Dealing with addictions

Alcohol addiction : Portrait of a lonely and desperate drunk his

Lately I’ve found myself increasingly using alcohol day to day. It’s starting to affect my work and relationships to the point that I think I may have an addiction problem. How do I stop?

In today’s modern world the pressures and demands society place on us, as well as those we place on ourselves, continues to rise. As this stress increases so does our need for escape, either physically, emotionally, or mentally. A common source of relaxation for many people is alcohol.

Alcohol is considered a socially acceptable way for us to unwind with friends and family. But what happens when this form of escapism becomes detrimental to our health, relationships, and career? Addiction is a very real problem that many people struggle with, be it with alcohol or drugs. Or both. This article will focus on the former, but as a general rule, most of what is outlined below can also be applied to drug addiction.

How to tell if you or someone you care about has become dependent on alcohol.
There are certain diagnostic criteria that can determine this.

Alcohol dependence involves a pattern of drinking that leads to significant distress, when at least three of the following criteria are met within a 12 month period:

-A need for an increased amount of alcohol to reach intoxication.
-Withdrawal symptoms when not drinking or drinking to avoid withdrawal symptoms.
-Drinking in larger amounts or over a longer period than intended. I.e. Going out for one drink with friends, but staying out all night drinking.
-Unsuccessful attempts at quitting or cutting back alcohol consumption.
-Loss of interest in socialising, work, or leisure activities because of drinking.
-Much time spent recovering from the effects of excessive drinking.
-Continued drinking despite knowing the negative impact it is having.

Often the need for alcohol overrides all judgment. People find themselves justifying their behaviour or even denying that there is a problem in the first place. Their behaviour over time may become uncharacteristic, they may start drinking alone or lying about their alcohol consumption. There can be brief moments of shame and guilt that usually accompany substance abuse. These are short lived however as the vicious cycle of craving relief from withdrawal results in further drinking.

Things to keep in mind when dealing with addiction.
-In the beginning, drinking is normalised as short-term stress relief. It works, and this reinforces the belief that it’s acceptable.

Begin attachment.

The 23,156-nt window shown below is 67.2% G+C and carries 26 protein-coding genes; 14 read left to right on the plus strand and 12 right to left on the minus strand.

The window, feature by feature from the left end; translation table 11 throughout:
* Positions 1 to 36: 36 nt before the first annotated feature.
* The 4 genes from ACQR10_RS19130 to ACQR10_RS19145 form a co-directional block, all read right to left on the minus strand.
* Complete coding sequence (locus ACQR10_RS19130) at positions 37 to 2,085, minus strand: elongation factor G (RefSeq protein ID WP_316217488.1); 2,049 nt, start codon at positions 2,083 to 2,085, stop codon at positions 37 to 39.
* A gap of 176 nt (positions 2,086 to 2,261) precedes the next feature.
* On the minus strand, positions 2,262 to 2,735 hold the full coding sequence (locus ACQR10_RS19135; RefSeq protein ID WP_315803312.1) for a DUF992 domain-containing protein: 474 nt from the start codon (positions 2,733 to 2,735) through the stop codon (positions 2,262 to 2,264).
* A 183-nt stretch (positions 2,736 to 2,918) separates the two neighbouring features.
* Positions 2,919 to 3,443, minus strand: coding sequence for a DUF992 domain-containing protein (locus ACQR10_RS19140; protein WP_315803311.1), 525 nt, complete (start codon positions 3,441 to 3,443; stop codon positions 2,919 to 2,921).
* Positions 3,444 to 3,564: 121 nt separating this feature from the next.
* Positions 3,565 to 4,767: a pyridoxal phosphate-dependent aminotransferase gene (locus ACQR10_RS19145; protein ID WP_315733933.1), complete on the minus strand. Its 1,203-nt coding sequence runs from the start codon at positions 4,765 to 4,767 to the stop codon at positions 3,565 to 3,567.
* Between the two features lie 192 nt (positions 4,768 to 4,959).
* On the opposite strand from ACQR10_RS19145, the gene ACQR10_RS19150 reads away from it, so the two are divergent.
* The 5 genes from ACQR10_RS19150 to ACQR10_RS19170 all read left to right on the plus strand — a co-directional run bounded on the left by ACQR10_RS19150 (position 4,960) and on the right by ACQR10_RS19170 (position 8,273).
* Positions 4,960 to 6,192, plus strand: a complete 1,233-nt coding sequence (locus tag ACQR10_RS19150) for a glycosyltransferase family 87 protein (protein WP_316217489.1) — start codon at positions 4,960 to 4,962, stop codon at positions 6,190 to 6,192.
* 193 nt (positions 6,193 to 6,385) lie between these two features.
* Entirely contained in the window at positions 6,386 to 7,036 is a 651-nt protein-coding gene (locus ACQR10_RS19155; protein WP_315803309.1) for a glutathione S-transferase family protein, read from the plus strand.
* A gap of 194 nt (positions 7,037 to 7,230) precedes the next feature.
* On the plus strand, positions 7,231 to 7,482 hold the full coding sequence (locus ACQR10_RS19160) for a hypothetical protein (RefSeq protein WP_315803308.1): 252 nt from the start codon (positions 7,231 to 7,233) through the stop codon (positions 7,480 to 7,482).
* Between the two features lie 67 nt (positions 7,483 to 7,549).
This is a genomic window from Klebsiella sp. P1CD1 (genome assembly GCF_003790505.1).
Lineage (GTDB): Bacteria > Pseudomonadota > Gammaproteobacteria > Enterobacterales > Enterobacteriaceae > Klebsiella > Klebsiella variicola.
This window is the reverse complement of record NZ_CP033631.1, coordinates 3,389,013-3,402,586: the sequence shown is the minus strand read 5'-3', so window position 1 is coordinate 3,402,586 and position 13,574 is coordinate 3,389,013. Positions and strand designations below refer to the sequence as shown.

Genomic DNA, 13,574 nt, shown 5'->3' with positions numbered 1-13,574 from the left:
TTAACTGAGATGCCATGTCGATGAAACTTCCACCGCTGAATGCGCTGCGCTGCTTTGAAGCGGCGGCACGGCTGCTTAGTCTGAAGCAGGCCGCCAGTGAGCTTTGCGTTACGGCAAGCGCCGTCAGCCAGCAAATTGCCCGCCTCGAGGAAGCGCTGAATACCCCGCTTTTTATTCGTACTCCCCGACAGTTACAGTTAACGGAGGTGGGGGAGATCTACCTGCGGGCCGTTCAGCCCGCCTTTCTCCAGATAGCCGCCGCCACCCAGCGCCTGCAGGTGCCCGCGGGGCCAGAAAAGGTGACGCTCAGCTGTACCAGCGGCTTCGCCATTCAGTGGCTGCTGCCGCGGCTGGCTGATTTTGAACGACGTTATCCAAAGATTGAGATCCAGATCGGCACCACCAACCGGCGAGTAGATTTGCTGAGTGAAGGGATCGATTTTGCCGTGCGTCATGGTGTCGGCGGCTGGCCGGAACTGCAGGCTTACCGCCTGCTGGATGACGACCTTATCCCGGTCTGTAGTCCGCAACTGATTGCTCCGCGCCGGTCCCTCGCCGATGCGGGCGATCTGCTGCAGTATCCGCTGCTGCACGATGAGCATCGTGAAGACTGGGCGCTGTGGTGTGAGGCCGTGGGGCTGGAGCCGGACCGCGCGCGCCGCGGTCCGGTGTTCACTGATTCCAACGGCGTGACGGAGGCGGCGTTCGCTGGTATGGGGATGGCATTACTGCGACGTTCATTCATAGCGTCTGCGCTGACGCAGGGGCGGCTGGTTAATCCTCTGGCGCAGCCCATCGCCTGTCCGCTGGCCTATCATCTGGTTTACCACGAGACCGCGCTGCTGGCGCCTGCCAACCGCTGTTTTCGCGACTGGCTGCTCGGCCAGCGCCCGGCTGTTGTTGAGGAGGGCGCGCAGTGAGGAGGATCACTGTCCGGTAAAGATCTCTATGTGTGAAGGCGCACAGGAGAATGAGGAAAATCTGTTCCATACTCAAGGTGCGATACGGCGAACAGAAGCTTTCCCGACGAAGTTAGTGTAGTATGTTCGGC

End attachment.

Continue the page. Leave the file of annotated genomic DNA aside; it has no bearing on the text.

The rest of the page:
-The temporary positive feelings mean we are not finding alternative and healthier means of dealing with stress.
-Alcohol is a mind altering and physically powerful substance that creates a chemical change within us. Not only does dependency develop, but also tolerance, which means we need more of it, and need it more often, to obtain the desired effect.
-Withdrawal is a major deterrent in stopping drinking.

Seeking help, The Wheel Of Change, and beating addiction.
It’s important to be mindful that overcoming an addiction is an almighty battle, setbacks and relapses are normal, and the desire for change must come from within. You cannot make someone give up something they don’t want to.

BUT WITH DETERMINATION AND THE COURAGE AND WILL TO CHANGE, IT IS ABSOLUTELY BEATABLE!!

The cycle that every addict on the way to sobriety goes through is known as The Wheel Of Change, and it helps explain what happens emotionally and cognitively on this journey.
1. Pre-contemplative stage: the addict is in denial that there is even a problem.
2. Contemplative stage: addict acknowledges that there IS a problem but justifies it and says they can’t stop.
3. Preparation: addict takes the first steps in seeking help.
4. Action: addict implements change.
5. Maintenance: addict maintains sobriety and may attend meetings or see a counsellor.
6. Relapse.

Recognising where you are on The Wheel Of Change is the first step towards being out of the woods, in the clear, and on the road to recovery.

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